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Cancer Epidemiology and Prevention$
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Michael Thun, Martha S. Linet, James R. Cerhan, Christopher A. Haiman, and David Schottenfeld

Print publication date: 2017

Print ISBN-13: 9780190238667

Published to Oxford Scholarship Online: December 2017

DOI: 10.1093/oso/9780190238667.001.0001

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PRINTED FROM OXFORD SCHOLARSHIP ONLINE (oxford.universitypressscholarship.com). (c) Copyright Oxford University Press, 2021. All Rights Reserved. An individual user may print out a PDF of a single chapter of a monograph in OSO for personal use. date: 19 October 2021

Diet and Nutrition

Diet and Nutrition

(p.329) 19 Diet and Nutrition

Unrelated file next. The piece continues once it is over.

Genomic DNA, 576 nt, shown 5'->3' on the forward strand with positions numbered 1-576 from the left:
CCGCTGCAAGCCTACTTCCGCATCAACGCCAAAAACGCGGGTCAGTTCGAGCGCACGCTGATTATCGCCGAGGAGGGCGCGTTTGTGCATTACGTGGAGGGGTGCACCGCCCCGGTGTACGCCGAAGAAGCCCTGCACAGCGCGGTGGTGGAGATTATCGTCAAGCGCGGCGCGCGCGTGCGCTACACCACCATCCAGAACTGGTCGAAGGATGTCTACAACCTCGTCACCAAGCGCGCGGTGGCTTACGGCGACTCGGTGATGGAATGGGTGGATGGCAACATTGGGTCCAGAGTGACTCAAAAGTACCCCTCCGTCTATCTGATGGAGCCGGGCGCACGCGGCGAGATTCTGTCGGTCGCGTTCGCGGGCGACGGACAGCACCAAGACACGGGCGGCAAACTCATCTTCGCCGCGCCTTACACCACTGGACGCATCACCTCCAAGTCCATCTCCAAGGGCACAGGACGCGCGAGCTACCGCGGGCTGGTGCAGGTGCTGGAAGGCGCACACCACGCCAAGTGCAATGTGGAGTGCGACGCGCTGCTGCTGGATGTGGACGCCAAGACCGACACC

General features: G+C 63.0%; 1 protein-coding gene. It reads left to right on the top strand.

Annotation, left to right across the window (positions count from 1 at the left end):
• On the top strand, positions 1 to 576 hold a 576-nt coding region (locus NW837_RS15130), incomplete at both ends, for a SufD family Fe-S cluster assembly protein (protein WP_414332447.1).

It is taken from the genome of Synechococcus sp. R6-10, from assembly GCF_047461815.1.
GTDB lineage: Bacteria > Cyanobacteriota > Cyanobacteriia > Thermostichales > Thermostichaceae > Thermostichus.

Cancer Epidemiology and Prevention

Marjorie L. McCullough

Walter C. Willett

Oxford University Press

The formal study of diet, nutrition and cancer is still relatively young, with most epidemiological studies and randomized controlled trials (RCTs) having occurred in the last twenty to thirty years. Despite methodological challenges of studying diet and cancer in free-living populations, there is scientific consensus that overweight and obesity increase the risk of certain cancers and growing evidence that dietary patterns rich in vegetables, fruits, and whole grains and low in red and processed meat are associated with lower risk of colorectal cancer and total cancer mortality. Although it is more difficult to isolate the specific components of diet that affect risk, several key factors appear to play a role. Dietary composition appears to operate by both affecting energy intake and also independent of energy intake. Despite extensive research, evidence does not support an important impact of the macronutrient composition of diet on cancer risk.

Keywords:   overweight, obesity, diet, nutrition, prevention, cancer, macronutrient

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